This guest post is by Aleh Barysevich of Link-Assistant.Com
Microformats, Microdata, RDFs and so-called Schemas are sets of standards used to mark up particular data in a body of HTML code. For example, one can highlight their company’s name, address, phone number, etc. on their web site using special tags. Such data is often referred to as structured, and has become widely used by webmasters with the development of the semantic Web.
‘What does it have to do with SEO?’ one may ask. Thing is, structuring information on your site makes it easier for the search engines to recognize it. As the result, your site may rank higher in Google and other search engines. At the same time, semantically marked-up data looks more appealing in the SERPs (think of rich snippets), which leads to higher click-through rates and better conversions.
Nowadays, one sees structured data all over the search results. Pretty much everything that’s not a title or a description is semantically marked-up information: a business’s address, phone number and hours of operation, product ratings and reviews, etc.
The difference between Microformats/Microdata/RDFa and Schema.org
There are several sets of standards one can use to mark up information semantically. Semantic structuring is built up on top of existing HTML standards. Among the formats available today are Microformats/Microdata/RDFa, Schema.org, and others.
They differ in syntax and a number of other characteristics, but their purpose is essentially the same.
Microformats are widely accepted patterns of semantic structuring in HTML, used to highlight the properties of people, events, blog posts, reviews and tags in web pages. For instance, here is an example of an hCard (a chunk of HTML code talking about a person) microformat:
Microdata is another set of standards used in HTML5. For example, here is a piece of structured data pertaining to a person:
RDFa is a W3C-recommended set of data organization formats, which allows for subject-predicate-object semantics expression in XHTML documents. Here is an example:
Schemas are Microdata-based models supported by Google, Bing, Yahoo! and Yandex. The intent of the Schema initiative was to create a unified, common standard for structured data the search engines could use.
Schemas offer extended vocabulary, which lets one create a wider array of tags. For example, when describing a local business, one can specify its name, address and phone number as well as its founder, employees, locality, region, hours of operation, and other information.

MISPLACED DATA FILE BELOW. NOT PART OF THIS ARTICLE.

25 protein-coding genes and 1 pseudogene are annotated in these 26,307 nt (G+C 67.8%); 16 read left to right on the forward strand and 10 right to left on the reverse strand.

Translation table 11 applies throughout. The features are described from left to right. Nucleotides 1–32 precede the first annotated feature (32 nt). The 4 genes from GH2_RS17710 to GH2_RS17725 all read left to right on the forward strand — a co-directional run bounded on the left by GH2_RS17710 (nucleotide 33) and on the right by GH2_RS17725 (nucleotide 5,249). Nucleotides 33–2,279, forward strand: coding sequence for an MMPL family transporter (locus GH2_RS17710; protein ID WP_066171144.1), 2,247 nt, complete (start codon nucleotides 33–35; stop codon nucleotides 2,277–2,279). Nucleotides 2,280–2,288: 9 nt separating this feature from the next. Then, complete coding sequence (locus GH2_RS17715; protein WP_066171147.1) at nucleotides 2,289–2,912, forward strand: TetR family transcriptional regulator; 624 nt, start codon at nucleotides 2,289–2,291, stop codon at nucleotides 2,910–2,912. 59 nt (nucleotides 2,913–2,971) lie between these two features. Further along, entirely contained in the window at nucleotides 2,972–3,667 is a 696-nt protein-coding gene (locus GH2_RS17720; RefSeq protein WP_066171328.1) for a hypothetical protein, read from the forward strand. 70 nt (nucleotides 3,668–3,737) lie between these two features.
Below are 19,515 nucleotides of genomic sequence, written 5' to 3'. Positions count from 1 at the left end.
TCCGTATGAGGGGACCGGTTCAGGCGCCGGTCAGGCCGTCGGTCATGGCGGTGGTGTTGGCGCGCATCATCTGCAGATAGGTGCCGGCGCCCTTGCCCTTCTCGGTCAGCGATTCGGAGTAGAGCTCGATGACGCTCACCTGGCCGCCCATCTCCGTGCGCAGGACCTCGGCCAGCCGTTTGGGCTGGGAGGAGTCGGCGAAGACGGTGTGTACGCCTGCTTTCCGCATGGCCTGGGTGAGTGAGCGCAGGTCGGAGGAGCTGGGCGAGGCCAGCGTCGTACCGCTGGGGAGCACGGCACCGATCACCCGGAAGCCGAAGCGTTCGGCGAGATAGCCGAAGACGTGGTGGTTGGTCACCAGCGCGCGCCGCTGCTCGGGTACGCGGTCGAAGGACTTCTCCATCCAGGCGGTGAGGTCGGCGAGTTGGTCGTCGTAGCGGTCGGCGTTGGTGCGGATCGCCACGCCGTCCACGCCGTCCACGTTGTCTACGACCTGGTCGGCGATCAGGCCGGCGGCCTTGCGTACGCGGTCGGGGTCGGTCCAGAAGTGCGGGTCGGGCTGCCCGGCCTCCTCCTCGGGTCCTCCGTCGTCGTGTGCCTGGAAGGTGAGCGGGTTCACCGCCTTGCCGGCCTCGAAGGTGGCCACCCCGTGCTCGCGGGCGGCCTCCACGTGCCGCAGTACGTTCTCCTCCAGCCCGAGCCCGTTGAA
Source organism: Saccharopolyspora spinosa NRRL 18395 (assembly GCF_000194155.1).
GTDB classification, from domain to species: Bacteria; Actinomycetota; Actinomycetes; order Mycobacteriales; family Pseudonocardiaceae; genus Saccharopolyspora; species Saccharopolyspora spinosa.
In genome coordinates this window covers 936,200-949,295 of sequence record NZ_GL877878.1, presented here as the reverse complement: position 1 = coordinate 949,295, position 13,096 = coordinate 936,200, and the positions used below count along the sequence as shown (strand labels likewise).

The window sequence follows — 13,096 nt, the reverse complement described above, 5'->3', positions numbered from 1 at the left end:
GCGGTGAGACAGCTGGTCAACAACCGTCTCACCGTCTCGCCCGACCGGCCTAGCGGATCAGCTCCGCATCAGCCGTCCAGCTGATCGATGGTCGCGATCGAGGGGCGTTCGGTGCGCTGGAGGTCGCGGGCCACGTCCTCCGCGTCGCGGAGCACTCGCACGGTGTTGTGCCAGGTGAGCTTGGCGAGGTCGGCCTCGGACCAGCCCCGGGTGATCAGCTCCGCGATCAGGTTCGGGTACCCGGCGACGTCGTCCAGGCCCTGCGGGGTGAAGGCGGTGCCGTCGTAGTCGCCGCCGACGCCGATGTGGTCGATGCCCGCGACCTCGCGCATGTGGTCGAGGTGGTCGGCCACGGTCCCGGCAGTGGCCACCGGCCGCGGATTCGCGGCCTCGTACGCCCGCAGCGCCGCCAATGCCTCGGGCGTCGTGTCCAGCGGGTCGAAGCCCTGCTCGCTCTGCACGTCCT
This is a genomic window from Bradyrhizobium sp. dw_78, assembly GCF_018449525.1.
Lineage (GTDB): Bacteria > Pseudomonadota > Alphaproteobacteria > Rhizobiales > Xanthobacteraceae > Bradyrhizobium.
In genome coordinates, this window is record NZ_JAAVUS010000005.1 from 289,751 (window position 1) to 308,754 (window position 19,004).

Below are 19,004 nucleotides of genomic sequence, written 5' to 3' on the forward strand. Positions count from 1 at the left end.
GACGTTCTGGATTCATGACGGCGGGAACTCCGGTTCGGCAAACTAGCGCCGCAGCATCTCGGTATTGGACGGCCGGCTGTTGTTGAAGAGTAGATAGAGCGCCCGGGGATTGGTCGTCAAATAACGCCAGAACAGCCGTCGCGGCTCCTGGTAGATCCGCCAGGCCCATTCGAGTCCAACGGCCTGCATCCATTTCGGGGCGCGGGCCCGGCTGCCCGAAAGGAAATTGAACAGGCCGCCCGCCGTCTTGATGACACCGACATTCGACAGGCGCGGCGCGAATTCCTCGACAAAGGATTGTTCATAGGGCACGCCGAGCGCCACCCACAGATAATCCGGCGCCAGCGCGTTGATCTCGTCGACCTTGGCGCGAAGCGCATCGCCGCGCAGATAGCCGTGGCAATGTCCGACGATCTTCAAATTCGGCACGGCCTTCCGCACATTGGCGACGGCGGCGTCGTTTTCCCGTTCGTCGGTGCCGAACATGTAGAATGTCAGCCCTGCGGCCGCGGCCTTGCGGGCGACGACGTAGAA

To see an example, jump here.
So, to sum it up, Microformats, Microdata and RDFa are sets of semantic structuring formats, introduced by different developers at different periods of time.
As for Schemas, these are data structuring standards built on top of Microdata (recommended by major search engines) and having extended vocabulary.
Using structured data to improve site rankings and CTR
As was said earlier, search engines favor structured data, as it helps them easier retrieve information from a site and better understand what the site is about. Hence, using semantically marked-up data provides more exposure for one’s brand.
Let’s talk about different types of search, in which structured data can help you rank higher and increase click-through rates:
Web search (mixed search results)
The indisputable advantage of getting structured data to resurface in the search results is that it inspires clicks, which gives you an advantage over competitors.
And, as was said earlier, search engines give preference to information structured with the help of Schemas (as opposed to data marked-up vie Microformats or RDFs), standards for which can be found at schema.org. So, using Schemas to semantically mark up the necessary data on your site is the best practice.
A few words about Google’s Knowledge Graph
It’s highly likely that the support for structured data and rich snippets will only increase on the Web in the future. Clear signs of that are the recently introduced Google’s Knowledge Graph as well as an update to it (the so-called “carousel” of knowledge graph results that appears at the top of one’s search).
The mere introduction of the Knowledge Graph means that Google is moving in the direction of multi-media search results, which is impossible to achieve without relying on structured data.
So, if you have yet thought seriously about using structured data on your web site, it’s high time you do. Perform the semantic marking of as much information on your site as you can – and see your site move up in the search results.
To test structured data formats for accuracy, one can use Google’s Rich Snippets Testing Tool.